Quantifying turgor loss point and leaf water potential across contrasting Eucalyptus clones and sites within the TECHS research platform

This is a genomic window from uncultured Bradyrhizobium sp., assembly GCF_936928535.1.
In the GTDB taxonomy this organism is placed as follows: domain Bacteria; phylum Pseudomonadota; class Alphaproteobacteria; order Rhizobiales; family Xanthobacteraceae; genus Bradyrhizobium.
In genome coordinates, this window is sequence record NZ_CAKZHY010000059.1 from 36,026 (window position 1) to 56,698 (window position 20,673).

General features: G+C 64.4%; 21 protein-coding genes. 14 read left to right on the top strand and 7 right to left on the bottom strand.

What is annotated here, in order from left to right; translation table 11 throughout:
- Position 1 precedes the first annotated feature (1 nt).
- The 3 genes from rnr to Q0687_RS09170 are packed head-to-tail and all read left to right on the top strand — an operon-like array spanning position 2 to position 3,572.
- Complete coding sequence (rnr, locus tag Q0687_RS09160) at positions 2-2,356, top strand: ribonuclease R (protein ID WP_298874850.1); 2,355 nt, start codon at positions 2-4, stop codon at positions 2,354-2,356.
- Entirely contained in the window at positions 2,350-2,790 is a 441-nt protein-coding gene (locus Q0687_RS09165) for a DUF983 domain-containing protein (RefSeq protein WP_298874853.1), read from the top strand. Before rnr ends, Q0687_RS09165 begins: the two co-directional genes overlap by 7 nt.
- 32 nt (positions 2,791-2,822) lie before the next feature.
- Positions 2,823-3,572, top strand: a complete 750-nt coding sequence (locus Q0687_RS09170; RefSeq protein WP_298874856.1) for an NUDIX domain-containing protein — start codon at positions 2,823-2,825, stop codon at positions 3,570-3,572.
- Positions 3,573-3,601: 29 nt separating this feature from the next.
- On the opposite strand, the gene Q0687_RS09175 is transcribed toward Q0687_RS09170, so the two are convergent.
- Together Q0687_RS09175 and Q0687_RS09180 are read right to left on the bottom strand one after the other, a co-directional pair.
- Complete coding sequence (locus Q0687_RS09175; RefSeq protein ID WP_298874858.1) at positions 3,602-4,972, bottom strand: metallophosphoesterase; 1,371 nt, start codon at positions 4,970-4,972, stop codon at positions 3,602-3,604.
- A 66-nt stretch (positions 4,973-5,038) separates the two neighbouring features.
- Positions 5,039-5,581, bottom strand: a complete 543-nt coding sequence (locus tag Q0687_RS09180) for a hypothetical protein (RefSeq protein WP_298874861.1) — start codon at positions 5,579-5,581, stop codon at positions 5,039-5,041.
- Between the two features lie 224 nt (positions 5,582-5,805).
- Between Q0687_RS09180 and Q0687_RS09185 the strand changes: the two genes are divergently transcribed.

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Understanding the mechanisms governing drought tolerance in highly productive clonal Eucalyptus plantations in Brazil will become increasingly important with climate change driven increases in temperature and drought events. We quantified how leaf water potential, hydraulic safety margin (mid-day – pre-dawn leaf water potential, Ψδ) and the physiological parameters obtained from standard pressure–volume curves differed between four contrasting Eucalyptus genotypes across a temperature and water availability gradient in Brazil. We hypothesized that genotypes developed in dry areas were more drought tolerant and would exhibit lower mid-day leaf water potentials and turgor loss points than clones developed in wetter regions. Recognizing that standard pressure volume curves are time consuming and may not be a suitable screening tool for forest managers, we also tested if a key physiological parameter from the pressure–volume curve (turgor loss point, πtlp) could be accurately estimated from an osmometer as has been found in other species. We found no support for our first hypothesis; physiological parameters determined (including turgor loss point) from the pressure volume curves were not associated with the supposed drought tolerance of any of the clones. Similarly, mid-day leaf water potentials were not directly correlated with drought tolerance. The lack of support for our hypothesis may be because our measurements were taken during periods of minimum water stress. However, we did find that, overall, turgor loss point tended to be lower at the dry compared to wetter sites we studied suggesting that it may be a useful tool for assessing drought tolerance of Eucalyptus plantations in the future. We also found that estimates of osmotic potential at full turgor were similar between the pressure volume curve and osmometer techniques and that turgor loss point can be accurately estimated with an osmometer in highly productive Eucalyptus genotypes (R2 = 0.79).